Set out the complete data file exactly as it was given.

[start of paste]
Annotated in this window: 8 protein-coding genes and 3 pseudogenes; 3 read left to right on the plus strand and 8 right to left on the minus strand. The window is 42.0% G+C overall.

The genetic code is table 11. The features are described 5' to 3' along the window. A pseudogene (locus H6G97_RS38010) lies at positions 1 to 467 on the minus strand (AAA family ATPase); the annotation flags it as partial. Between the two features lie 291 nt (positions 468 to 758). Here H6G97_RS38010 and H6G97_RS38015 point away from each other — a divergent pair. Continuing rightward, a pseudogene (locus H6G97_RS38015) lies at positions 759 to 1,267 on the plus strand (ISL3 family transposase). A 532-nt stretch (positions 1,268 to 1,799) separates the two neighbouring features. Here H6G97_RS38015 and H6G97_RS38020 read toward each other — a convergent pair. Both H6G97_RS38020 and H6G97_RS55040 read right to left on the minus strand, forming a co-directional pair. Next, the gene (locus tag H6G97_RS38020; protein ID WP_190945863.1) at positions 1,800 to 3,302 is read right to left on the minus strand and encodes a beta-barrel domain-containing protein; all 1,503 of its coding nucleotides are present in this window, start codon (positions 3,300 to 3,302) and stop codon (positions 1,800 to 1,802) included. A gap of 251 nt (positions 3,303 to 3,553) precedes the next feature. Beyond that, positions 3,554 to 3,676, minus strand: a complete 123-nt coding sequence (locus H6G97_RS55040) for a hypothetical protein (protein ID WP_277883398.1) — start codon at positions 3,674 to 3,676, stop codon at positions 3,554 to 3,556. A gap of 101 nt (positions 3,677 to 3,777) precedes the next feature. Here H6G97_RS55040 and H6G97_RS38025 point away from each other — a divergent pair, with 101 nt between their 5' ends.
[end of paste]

Annotated in this window: 8 protein-coding genes and 3 pseudogenes; 3 read left to right on the plus strand and 8 right to left on the minus strand. The window is 42.0% G+C overall.

The genetic code is table 11. The features are described 5' to 3' along the window. A pseudogene (locus H6G97_RS38010) lies at positions 1 to 467 on the minus strand (AAA family ATPase); the annotation flags it as partial. Between the two features lie 291 nt (positions 468 to 758). Here H6G97_RS38010 and H6G97_RS38015 point away from each other — a divergent pair. Continuing rightward, a pseudogene (locus H6G97_RS38015) lies at positions 759 to 1,267 on the plus strand (ISL3 family transposase). A 532-nt stretch (positions 1,268 to 1,799) separates the two neighbouring features. Here H6G97_RS38015 and H6G97_RS38020 read toward each other — a convergent pair. Both H6G97_RS38020 and H6G97_RS55040 read right to left on the minus strand, forming a co-directional pair. Next, the gene (locus tag H6G97_RS38020; protein ID WP_190945863.1) at positions 1,800 to 3,302 is read right to left on the minus strand and encodes a beta-barrel domain-containing protein; all 1,503 of its coding nucleotides are present in this window, start codon (positions 3,300 to 3,302) and stop codon (positions 1,800 to 1,802) included. A gap of 251 nt (positions 3,303 to 3,553) precedes the next feature. Beyond that, positions 3,554 to 3,676, minus strand: a complete 123-nt coding sequence (locus H6G97_RS55040) for a hypothetical protein (protein ID WP_277883398.1) — start codon at positions 3,674 to 3,676, stop codon at positions 3,554 to 3,556. A gap of 101 nt (positions 3,677 to 3,777) precedes the next feature. Here H6G97_RS55040 and H6G97_RS38025 point away from each other — a divergent pair, with 101 nt between their 5' ends.